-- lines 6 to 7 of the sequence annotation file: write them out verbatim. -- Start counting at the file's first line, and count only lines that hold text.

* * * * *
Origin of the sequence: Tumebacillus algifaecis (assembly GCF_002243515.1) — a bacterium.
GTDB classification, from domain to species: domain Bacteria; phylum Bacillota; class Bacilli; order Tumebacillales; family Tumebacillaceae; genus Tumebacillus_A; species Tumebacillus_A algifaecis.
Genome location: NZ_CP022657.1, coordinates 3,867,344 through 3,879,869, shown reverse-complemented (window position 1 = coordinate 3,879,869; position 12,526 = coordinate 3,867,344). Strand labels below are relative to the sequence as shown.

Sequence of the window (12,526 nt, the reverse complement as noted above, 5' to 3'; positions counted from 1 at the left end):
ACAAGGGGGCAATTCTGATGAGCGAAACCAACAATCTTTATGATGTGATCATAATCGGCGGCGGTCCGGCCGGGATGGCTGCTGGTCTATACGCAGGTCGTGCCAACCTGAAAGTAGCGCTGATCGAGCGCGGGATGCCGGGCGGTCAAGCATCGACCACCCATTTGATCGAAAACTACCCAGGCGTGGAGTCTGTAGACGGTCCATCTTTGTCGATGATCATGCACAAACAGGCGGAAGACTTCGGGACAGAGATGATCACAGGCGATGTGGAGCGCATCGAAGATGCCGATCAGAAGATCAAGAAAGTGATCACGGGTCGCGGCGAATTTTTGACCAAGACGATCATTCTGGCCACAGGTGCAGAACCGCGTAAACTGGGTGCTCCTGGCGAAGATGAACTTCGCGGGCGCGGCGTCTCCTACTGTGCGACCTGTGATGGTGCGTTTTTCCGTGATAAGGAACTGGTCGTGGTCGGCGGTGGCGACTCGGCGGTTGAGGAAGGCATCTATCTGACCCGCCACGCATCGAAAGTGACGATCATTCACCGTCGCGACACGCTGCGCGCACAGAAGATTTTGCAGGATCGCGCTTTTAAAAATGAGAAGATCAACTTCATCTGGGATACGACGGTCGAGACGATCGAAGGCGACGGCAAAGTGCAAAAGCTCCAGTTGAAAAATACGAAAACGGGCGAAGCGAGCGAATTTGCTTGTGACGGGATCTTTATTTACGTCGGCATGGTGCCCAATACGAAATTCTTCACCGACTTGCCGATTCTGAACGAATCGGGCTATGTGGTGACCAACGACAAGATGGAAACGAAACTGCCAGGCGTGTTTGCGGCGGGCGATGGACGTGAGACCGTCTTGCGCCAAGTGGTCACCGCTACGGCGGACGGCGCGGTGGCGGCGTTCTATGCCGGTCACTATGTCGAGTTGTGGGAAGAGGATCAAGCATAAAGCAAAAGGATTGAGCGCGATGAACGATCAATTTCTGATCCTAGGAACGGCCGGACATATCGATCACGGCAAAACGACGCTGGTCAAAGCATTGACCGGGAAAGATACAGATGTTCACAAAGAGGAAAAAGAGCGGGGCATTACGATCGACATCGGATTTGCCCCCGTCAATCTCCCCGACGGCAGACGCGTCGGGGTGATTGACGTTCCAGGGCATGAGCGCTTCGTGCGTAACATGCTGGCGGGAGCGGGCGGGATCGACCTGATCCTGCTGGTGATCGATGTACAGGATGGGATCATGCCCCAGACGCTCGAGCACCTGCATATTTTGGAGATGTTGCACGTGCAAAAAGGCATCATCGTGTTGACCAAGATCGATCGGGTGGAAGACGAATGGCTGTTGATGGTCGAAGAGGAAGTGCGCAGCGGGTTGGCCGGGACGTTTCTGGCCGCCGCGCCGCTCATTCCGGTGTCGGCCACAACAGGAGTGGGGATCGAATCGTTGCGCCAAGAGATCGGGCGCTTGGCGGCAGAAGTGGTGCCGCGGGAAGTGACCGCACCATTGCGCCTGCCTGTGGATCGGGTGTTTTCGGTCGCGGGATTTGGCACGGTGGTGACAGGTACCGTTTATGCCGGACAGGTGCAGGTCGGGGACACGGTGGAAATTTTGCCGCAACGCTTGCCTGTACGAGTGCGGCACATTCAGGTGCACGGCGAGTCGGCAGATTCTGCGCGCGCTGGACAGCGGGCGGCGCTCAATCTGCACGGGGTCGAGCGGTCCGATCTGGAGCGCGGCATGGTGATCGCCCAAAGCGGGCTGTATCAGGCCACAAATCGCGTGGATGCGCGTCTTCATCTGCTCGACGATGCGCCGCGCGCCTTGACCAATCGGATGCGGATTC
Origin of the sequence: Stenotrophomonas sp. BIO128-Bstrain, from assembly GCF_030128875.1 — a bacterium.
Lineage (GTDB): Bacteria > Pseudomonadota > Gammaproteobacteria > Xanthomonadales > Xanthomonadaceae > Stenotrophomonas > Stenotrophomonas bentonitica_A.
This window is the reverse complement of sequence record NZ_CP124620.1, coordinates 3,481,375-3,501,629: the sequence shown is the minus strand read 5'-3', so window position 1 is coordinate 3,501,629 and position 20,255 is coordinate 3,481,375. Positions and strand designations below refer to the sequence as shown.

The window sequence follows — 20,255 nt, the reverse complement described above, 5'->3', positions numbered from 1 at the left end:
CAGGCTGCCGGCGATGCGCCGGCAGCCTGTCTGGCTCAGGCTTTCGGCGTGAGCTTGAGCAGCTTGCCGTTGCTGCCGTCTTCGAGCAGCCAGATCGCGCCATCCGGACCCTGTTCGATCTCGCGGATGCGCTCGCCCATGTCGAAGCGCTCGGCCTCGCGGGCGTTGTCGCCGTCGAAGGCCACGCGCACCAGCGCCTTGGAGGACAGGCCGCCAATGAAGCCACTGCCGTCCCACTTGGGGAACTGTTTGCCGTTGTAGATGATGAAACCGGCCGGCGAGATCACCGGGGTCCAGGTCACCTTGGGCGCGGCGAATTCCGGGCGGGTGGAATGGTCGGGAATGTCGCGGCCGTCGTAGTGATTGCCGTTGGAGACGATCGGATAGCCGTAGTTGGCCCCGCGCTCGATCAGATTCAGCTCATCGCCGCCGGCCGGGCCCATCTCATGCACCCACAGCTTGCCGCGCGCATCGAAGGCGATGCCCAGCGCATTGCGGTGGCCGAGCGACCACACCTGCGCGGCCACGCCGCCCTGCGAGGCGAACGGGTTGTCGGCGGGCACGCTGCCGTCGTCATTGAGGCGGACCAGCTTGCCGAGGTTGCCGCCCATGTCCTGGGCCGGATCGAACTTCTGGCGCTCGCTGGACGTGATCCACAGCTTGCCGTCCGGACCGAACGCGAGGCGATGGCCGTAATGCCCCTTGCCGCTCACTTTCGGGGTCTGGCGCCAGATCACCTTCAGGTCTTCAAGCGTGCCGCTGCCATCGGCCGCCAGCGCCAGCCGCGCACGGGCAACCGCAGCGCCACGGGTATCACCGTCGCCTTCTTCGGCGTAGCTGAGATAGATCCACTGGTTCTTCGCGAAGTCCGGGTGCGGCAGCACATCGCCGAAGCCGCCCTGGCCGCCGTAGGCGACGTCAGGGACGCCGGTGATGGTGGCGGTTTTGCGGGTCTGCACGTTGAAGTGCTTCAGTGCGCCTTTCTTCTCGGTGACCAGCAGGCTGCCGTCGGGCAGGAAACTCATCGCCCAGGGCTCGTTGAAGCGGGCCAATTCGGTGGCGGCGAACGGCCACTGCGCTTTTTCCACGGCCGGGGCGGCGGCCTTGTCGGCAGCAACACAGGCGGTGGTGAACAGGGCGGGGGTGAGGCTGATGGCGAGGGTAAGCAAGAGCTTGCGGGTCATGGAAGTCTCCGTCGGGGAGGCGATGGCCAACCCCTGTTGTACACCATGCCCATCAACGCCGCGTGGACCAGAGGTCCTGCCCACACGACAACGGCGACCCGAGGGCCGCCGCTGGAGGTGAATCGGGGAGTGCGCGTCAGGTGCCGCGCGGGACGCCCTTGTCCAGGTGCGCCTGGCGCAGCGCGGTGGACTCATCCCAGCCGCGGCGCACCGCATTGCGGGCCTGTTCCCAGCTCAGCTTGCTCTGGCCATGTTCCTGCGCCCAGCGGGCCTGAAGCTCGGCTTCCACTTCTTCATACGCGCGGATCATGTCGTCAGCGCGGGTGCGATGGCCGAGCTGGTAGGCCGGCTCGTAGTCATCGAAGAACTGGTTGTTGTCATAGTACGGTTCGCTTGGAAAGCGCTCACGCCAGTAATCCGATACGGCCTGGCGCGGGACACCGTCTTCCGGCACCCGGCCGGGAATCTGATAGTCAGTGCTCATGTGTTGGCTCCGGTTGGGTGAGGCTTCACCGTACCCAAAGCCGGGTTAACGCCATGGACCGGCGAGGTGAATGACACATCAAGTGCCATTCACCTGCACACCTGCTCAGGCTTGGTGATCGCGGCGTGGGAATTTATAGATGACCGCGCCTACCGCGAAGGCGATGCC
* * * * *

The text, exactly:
Origin of the sequence: Stenotrophomonas sp. BIO128-Bstrain, from assembly GCF_030128875.1 — a bacterium.
Lineage (GTDB): Bacteria > Pseudomonadota > Gammaproteobacteria > Xanthomonadales > Xanthomonadaceae > Stenotrophomonas > Stenotrophomonas bentonitica_A.